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Security and defence

The Common Security and Defence Policy (CSDP) is an integral part of EU foreign policy. Through its military operations and civilian missions, the EU has contributed to regional and global stability. Since it's inception, the CSDP has responded to a shifting regional security context. It has played a vital role in crisis management in the EU's near and wider neighbourhood but it is also an essential part of the EU's broader approach to the protection of Europe and capacity building.

Although the Lisbon Treaty consolidated the EU's crisis management apparatus, the EU Global Strategy has set a new level of ambition for EU defence. In addition to the CSDP playing an operational role in the EU's integrated approach to crises, the EU Global Strategy has stressed the need for the EU to become a more capable and effective defence actor. Initiatives such as the European Defence Fund, the coordinated annual defence review (CARD) and more coherent financing for EU operations and capacity building efforts are all aimed at supporting the EU's strategic autonomy and the European Defence Technological and Industrial Base. The EUISS continues to support the development of CSDP through outreach activities and expert publications.

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  • 01February 2006

    This EUISS seminar sought to explore some of the key issues affecting the development of ESDP, its direction and its long-term sustainability.

  • 15January 2006

    The Institute organised a seminar on future patterns in burdensharing. Among the key issues analysed was how to define burdensharing in light of today's multifaceted menaces and the type of instruments required to facilitate such cooperation.

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    01January 2006

    Three years after the crisis ignited by America’s decision to go to war in Iraq, can the United States and the European Union be said to be ‘friends again’? After a rocky and on occasion openly acrimonious period in EU-US relations during George W. Bush’s first presidency,it seems that transatlantic relations have returned to a more harmonious state.

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    01December 2005
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    Historically speaking, security and defence are late arrivals on the European agenda. But like all young things, the European security and defence policy is growing fast. We have put in place the necessary decision-making structures and launched a process to enhance European capabilities, which has been given fresh impetus with the creation of the European Defence Agency.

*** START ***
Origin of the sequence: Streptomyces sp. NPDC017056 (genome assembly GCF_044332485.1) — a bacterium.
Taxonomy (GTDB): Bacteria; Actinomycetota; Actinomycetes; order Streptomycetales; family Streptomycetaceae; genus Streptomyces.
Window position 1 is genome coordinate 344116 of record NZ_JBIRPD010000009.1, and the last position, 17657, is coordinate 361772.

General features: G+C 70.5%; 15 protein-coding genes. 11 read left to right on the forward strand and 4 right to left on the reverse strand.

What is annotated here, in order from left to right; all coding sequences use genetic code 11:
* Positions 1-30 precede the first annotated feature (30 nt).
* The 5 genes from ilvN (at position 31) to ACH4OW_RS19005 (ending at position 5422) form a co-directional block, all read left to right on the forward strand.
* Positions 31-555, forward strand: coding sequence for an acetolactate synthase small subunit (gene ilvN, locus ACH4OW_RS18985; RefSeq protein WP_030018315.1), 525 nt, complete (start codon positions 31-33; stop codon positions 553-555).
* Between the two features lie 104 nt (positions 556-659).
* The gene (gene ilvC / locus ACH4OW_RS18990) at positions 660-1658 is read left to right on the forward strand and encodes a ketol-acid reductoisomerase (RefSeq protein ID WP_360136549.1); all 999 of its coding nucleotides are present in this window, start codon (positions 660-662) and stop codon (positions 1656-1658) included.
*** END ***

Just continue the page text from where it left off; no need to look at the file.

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    01December 2005

    The EU Monitoring Mission in Aceh (AMM), Indonesia, marks a new step on the path of the Union to becoming a global player. Endowed with a robust mandate including monitoring demobilisation, the decommissioning of arms, the withdrawal of government forces, the reintegration of former combatants and the launch of a new political process, this new ESDP mission has so far provided an effective contribution in ending years of fighting and paving the way to sustainable peace.

  • 01September 2005

    Sous l'effet de l'implosion de l'URSS, d'un côté, et de la mondialisation, de l'autre, le contexte stratégique a complètement changé au cours des 15 dernières années. De nouvelles menaces telles que l'hyper-terrorisme, la prolifération des armes de destruction massive et le crime organisé ont remplacé le danger d'une confrontation militaire massive.

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    01September 2005

    This Chaillot Paper examines burdensharing patterns between the United States and Europe, focusing in particular on the time period since the 9/11 attacks. It does so by analysing military and civilian burdensharing activities undertaken to address the high-priority challenges identified in the 2002 US National Security Strategy (NSS) and the 2003 European Security Strategy (ESS).

  • 15July 2005

    After four weeks of diplomatic arm-wrestling, the 2005 Review Conference on the Non-Proliferation Treaty (NPT) in New York ended on 27 May in failure. The final document adopted by the 153 delegations listed conference officials and how many meetings were held, but did not contain a single decision or recommendation on any important issue

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    01July 2005

    Communication, directive or code? The Commission's Green Paper on Defence Procurement has opened a new debate on how to reach the aim of an EDEM. In September 2004, the European Commission (EC) issued a Green Paper on Defence Procurement, proposing various options to improve transparency and openness of defence markets between EU member states.